As the name entails, performance managers are responsible for maintaining and improving employee performance based on organizational objectives. Their job may vary depending on the industry they work in, but common duties include collecting and analyzing performance data, developing effective systems for information collection, and performing statistical performance analysis. Additional duties of a performance manager may include organizing and conducting training and development on best practices and resolving workplace barriers to performance.

Performance Manager Responsibilities

Here are examples of responsibilities from real performance manager resumes representing typical tasks they are likely to perform in their roles.

  • Manage a staff of 40 FTE exempt and non-exempt employees.
  • Manage the QA process to ensure all forecasting and billing goals are meet.
  • Manage position management project which assign job codes and create hierarchy in HRIS.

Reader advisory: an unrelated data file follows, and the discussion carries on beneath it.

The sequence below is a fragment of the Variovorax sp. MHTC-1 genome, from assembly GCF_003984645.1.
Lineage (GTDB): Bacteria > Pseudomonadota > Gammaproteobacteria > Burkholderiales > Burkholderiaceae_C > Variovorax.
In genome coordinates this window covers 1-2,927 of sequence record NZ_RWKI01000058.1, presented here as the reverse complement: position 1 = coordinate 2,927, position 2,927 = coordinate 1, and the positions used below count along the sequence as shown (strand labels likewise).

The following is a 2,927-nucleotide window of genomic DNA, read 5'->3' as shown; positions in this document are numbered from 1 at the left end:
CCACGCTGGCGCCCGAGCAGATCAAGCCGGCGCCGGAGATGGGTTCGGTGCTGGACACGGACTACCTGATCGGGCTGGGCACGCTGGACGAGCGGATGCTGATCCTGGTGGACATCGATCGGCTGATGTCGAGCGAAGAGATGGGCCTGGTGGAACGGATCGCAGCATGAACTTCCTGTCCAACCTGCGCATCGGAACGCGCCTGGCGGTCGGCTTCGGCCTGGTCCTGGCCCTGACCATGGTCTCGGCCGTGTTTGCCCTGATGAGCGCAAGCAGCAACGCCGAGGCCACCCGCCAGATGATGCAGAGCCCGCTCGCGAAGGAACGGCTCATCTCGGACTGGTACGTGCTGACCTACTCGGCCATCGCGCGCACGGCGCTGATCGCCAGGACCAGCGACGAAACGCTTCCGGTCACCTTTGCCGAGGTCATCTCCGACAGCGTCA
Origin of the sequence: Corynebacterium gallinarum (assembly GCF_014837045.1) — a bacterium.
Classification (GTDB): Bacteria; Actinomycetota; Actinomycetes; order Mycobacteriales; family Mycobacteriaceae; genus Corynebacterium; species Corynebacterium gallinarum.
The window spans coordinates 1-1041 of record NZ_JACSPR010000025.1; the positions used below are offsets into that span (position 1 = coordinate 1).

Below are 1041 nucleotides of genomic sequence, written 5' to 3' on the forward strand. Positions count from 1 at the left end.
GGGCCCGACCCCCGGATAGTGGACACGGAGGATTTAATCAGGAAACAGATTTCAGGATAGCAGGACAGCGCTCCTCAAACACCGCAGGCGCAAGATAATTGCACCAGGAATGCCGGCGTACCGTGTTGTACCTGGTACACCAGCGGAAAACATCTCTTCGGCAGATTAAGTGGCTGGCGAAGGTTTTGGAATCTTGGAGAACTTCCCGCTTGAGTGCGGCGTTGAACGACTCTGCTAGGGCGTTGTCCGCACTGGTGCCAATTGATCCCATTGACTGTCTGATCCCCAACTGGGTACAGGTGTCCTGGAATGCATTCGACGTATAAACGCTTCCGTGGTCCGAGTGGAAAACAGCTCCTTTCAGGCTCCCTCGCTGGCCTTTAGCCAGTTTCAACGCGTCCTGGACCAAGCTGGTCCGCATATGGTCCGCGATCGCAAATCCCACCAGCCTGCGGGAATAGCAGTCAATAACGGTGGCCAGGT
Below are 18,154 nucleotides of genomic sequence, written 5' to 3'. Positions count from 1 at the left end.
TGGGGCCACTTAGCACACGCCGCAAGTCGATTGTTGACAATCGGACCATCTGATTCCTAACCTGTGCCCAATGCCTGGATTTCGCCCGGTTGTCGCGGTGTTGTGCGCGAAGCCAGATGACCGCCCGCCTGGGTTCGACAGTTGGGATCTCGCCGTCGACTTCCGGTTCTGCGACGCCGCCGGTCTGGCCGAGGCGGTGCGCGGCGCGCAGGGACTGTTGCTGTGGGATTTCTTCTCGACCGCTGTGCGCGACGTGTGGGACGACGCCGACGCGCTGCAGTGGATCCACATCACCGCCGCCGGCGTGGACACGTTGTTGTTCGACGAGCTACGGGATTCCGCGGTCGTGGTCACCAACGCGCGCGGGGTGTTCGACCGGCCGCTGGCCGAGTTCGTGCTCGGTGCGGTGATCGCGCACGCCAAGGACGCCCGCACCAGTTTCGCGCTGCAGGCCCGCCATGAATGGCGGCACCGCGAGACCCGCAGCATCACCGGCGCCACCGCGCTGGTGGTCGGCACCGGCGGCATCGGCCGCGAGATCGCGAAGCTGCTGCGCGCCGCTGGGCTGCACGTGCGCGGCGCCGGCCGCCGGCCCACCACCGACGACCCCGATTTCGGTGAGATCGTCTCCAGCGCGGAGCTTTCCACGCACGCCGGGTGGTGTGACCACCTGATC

• Manage in-house ShoreTel VLAN network and install and configure IP phones for new employees.
  • Manage the assessment and subsequent modifications to the end-to-end PMO processes for maintenance projects.
  • Initiate and manage the development of a randomize UVM environment for verification of this IP.
  • Code SQL database queries for generation of management reports.
  • Monitor supplier performance through annual performance reviews, develop supplier performance measurements and KPIs.
  • Perform data element analysis to determine design approach on data elements for extracting and populating into object orient database management system.
  • Monitor and track OEE on all machines.
  • Support windows base call routing system - CosmoCall.
  • Proceed to secure $50k seed funding & prototyping.
  • Design and help implement the premium bay windows manual.
  • Coordinate release for all OpEx content publish to WWOfferings to SLPMO and LCA.
  • Develop class-training presentations, process model diagrams using Visio, and create job aides.

Performance Manager Skills and Personality Traits